2002 World History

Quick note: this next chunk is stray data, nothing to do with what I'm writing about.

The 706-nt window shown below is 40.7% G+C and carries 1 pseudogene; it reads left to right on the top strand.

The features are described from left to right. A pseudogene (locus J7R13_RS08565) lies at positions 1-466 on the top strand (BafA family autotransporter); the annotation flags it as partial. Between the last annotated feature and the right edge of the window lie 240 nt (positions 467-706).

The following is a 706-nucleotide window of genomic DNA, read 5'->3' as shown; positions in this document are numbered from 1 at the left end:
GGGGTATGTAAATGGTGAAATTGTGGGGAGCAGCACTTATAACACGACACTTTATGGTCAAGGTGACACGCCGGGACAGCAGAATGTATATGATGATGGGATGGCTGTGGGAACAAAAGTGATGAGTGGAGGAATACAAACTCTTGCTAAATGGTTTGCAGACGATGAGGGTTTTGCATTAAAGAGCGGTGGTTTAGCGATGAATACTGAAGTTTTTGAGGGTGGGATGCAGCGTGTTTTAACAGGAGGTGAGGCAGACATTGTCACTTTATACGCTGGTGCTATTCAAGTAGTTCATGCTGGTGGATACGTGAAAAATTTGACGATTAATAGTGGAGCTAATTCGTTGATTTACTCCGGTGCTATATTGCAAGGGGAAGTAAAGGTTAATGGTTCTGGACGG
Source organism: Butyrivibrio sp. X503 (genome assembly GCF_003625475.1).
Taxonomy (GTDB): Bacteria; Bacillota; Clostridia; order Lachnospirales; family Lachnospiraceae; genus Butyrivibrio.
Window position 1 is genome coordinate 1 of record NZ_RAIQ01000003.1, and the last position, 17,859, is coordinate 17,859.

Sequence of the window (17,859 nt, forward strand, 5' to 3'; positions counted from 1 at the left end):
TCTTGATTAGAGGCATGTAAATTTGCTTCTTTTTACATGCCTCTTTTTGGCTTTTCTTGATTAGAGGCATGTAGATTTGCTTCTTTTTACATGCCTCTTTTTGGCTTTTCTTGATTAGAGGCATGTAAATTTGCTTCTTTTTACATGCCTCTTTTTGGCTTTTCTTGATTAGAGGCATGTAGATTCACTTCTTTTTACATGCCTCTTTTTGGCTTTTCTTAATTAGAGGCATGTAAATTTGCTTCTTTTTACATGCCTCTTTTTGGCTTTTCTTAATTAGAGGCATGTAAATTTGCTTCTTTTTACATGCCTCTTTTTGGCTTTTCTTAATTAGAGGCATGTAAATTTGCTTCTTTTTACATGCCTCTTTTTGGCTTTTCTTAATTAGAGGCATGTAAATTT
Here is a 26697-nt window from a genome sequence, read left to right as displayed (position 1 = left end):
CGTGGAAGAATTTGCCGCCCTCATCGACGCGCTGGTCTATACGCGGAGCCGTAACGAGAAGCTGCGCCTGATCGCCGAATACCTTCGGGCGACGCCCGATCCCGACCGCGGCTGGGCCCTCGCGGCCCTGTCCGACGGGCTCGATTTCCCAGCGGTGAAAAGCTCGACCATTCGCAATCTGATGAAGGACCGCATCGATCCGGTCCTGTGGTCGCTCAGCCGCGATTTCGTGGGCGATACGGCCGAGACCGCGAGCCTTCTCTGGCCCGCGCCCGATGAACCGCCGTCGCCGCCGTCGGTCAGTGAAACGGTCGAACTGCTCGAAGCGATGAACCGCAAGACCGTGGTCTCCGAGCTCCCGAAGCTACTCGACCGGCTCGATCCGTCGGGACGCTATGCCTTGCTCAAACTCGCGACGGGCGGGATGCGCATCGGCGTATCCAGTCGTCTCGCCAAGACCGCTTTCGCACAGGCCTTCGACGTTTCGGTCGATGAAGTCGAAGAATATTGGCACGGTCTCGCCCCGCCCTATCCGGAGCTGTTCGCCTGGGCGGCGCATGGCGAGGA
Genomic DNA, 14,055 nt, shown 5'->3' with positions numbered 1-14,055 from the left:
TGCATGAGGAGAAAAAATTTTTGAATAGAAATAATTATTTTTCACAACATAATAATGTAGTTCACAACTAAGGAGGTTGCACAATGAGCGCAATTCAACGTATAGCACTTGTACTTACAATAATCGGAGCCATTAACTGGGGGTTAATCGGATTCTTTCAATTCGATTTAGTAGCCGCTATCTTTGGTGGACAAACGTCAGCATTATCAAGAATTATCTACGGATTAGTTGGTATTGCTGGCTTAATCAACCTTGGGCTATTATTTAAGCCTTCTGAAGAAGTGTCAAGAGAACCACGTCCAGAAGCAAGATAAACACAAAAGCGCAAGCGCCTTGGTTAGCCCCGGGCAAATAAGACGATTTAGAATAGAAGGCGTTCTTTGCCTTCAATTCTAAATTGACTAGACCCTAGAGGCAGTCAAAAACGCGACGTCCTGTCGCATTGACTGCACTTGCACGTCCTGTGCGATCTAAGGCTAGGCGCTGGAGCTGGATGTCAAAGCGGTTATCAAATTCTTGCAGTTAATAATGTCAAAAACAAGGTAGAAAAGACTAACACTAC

- The euro currency debuts in 12 European countries (Jan. 2). U.S. takes Taliban and al-Qaeda prisoners to Guantanamo Bay (Jan. 10). Defrocked priest John Geoghan convicted of child molestation; church's role in cover-up sparks national outrage (Jan. 18). U.S. reporter Daniel Pearl kidnapped in Pakistan (Jan. 23). Kenneth L. Lay, chairman of bankrupt energy trader Enron, resigns; company under federal investigation for hiding debt and misrepresenting earnings (Jan. 24). President Bush's first State of Union address labels Iran, Iraq, and North Korea “an axis of evil” (Jan. 29). Queen Elizabeth II of England marks 50 years as monarch (Feb 6). The trial of Slobodan Milosevic on charges of crimes against humanity opens at The Hague (Feb. 12). American Taliban soldier John Walker Lindh charged with supporting terrorism (Feb. 13). Reporter Pearl confirmed dead in Pakistan (Feb. 21). Angolan UNITA rebel leader Jonas Savimbi killed in battle (Feb. 22). Tamil Tigers and Sri Lankan government sign a cease-fire agreement (Feb. 22). Hundreds in India die in Hindu-Muslim clashes (March 2). U.S. and Afghan troops launch Operation Anaconda against remaining al-Qaeda and Taliban fighters in Afghanistan (March 2). Saudi peace proposal—offering Israel normal relations with all Arab nations in return for withdrawal from occupied territories—approved at Arab League summit (March 28). Israeli tanks and warplanes attack West Bank towns of Nablus, Jenin, Bethlehem, and others in response to string of Palestinian suicide attacks. In the first three months of 2002, 14 suicide bombers killed dozens of Israeli civilians and wounded hundreds (March 29–April 21). Israeli prime minister Sharon calls for exile of Palestinian leader Yasir Arafat (April 2). UNITA Rebels and Angolan government sign a cease-fire ending 30 years of civil war (April 4). International Criminal Court wins UN ratification, but U.S. refuses to ratify (April 11). Venezuelan president Hugo Chavez ousted in coup, then reinstated (April 12, 14). U.S. and Russia reach landmark arms agreement to cut both countries' nuclear arsenals by up to two-thirds over the next ten years (May 13). East Timor becomes a new nation (May 20). In letter to Director, FBI lawyer Coleen Rowley criticizes FBI for thwarting terrorist efforts (May 21). Dirty bomb plot foiled with arrest of Jose Padilla (June 10). U.S. abandons 31-year-old Antiballistic Missile treaty (June 13). At national conference, U.S. bishops recommend zero tolerance policy for priests who abuse children (June 14). Arthur Andersen firm convicted of destroying documents relating to former client Enron Corp. (June 15). Bush announces U.S. will not recognize an independent Palestinian state until Yasir Arafat is replaced (June 24). WorldCom, after admitting to misstating profits, files for bankruptcy—largest claim in U.S. history (July 21). Pennsylvania miners rescued after spending 77 hours in a dark, flooded mine shaft (July 28). Bush signs corporate reform bill in response to spate of corporate scandals (July 30). Bush addresses United Nations, calls for a “regime change” in Iraq (Sept. 12). Tyco executives L. Dennis Kozlowski and Mark Swartz indicted in stock-fraud scheme (Sept. 12). Terrorist bomb in Bali kills hundreds (Oct. 12). Government suspended in Northern Ireland in protest of suspected IRA spy ring (Oct. 14). Former ImClone Executive Sam Waksal pleads guilty to charges including fraud and perjury (Oct. 15). North Korea admits to developing nuclear arms in defiance of treaty (Oct. 16). Vatican calls for softening of U.S. bishops' abuse policy (Oct. 18). Chechen rebels take 763 hostages in Moscow theater; Russian authorities release a gas into theater, killing 116 hostages and freeing remaining survivors (Oct. 23–26). Snipers prey upon DC suburbs, killing ten and wounding others (Oct. 2–24). Police arrest two sniper suspects, John Allen Muhammad and John Lee Malvo (Oct. 24). CIA kills six al-Qaeda members in Yemen (Nov. 4). Republicans retake the Senate in midterm elections; gain additional House seats (Nov. 5). UN Security Council passes unanimous resolution calling on Iraq to disarm or else face “serious consequences” (Nov. 8). China's Jiang Zemin officially retires as general secretary; Hu Jintao named as his successor (Nov. 14). UN arms inspectors return to Iraq (Nov. 18). EPA relaxes Clean Air Act (Nov. 22). Bush signs legislation creating cabinet-level Department of Homeland Security (Nov. 25). Boston archbishop Cardinal Bernard Law resigns over growing child sexual abuse scandal in the Catholic Church (Dec. 13). Trent Lott steps down as Republican leader after furor over pro-segregationist remark (Dec. 20). Sen. Bill Frist unanimously elected Republican leader of the Senate (Dec. 23).